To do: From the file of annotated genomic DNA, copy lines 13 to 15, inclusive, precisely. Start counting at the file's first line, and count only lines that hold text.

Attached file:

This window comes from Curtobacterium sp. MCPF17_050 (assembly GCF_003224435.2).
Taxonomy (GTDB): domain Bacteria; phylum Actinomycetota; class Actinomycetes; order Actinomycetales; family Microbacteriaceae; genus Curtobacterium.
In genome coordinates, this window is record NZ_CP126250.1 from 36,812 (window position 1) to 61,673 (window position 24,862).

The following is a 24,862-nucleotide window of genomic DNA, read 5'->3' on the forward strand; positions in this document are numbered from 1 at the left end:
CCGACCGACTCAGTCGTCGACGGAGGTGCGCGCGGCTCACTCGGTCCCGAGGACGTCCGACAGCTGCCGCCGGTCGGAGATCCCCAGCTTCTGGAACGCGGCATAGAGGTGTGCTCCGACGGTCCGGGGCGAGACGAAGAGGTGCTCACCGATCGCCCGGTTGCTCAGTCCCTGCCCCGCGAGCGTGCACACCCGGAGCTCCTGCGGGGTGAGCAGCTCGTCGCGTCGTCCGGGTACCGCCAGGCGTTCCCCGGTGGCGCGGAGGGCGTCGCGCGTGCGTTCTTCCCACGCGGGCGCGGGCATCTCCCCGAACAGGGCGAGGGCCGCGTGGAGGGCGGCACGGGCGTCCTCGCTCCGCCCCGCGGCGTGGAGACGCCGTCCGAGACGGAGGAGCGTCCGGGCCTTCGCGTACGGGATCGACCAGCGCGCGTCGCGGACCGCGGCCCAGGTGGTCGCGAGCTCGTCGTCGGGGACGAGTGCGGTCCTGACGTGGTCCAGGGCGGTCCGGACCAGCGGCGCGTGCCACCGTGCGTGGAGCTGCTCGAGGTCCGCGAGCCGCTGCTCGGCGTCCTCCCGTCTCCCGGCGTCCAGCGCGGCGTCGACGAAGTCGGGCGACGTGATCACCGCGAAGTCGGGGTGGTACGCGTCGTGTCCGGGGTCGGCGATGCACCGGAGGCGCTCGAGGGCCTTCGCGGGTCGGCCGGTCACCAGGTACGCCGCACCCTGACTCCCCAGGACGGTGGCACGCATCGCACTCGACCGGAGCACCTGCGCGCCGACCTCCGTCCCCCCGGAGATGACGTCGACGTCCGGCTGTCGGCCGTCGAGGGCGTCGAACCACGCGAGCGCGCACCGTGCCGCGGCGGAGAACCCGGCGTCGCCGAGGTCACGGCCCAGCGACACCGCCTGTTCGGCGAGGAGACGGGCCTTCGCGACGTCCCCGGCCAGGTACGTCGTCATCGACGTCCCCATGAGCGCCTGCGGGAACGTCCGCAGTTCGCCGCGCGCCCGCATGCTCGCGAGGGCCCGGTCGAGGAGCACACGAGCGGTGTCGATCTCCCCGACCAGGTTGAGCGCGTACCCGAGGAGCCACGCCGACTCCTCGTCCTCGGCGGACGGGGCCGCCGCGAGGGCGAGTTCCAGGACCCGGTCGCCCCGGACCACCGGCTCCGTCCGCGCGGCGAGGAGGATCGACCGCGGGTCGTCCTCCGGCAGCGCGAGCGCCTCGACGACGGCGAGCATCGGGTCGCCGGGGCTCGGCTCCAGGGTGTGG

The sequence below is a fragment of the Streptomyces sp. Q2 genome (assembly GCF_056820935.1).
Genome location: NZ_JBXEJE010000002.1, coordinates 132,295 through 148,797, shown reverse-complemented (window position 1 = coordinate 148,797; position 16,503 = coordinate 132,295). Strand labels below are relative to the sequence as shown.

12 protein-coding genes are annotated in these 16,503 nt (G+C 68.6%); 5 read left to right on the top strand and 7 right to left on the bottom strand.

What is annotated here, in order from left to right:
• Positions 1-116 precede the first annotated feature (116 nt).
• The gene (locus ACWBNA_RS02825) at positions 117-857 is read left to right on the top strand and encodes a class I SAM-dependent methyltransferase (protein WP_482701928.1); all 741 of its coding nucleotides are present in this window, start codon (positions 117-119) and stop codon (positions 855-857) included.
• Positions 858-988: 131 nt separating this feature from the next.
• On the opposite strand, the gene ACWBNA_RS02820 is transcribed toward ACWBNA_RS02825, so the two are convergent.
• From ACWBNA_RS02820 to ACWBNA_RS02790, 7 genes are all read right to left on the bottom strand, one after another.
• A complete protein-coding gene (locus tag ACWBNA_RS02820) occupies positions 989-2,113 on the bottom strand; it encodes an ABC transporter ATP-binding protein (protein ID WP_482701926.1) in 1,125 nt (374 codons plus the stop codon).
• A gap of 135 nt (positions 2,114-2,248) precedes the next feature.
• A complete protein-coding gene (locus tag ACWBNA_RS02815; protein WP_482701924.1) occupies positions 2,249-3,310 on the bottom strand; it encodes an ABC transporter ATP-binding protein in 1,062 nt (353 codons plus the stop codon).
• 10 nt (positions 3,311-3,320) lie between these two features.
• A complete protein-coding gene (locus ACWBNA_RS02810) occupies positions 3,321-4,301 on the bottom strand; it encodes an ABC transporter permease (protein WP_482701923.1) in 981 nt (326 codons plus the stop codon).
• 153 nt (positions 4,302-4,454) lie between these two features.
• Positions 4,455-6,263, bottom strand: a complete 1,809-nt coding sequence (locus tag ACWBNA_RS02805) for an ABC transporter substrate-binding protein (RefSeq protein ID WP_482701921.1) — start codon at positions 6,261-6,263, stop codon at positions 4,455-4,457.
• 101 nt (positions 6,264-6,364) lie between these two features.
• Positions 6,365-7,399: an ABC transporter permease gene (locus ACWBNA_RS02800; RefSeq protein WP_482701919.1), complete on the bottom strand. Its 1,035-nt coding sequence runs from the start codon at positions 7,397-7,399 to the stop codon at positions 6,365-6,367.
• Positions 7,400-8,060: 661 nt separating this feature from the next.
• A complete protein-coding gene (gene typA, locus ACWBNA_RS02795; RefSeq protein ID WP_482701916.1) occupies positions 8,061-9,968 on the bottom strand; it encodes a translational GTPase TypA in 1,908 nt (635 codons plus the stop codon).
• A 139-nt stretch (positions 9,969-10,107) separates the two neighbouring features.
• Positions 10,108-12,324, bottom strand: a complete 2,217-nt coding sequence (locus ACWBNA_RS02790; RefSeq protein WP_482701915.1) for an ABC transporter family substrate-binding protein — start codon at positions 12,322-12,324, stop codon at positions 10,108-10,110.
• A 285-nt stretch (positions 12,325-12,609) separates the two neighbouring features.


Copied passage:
• On the opposite strand, the gene ACWBNA_RS02820 is transcribed toward ACWBNA_RS02825, so the two are convergent.
• From ACWBNA_RS02820 to ACWBNA_RS02790, 7 genes are all read right to left on the bottom strand, one after another.
• A complete protein-coding gene (locus tag ACWBNA_RS02820) occupies positions 989-2,113 on the bottom strand; it encodes an ABC transporter ATP-binding protein (protein ID WP_482701926.1) in 1,125 nt (374 codons plus the stop codon).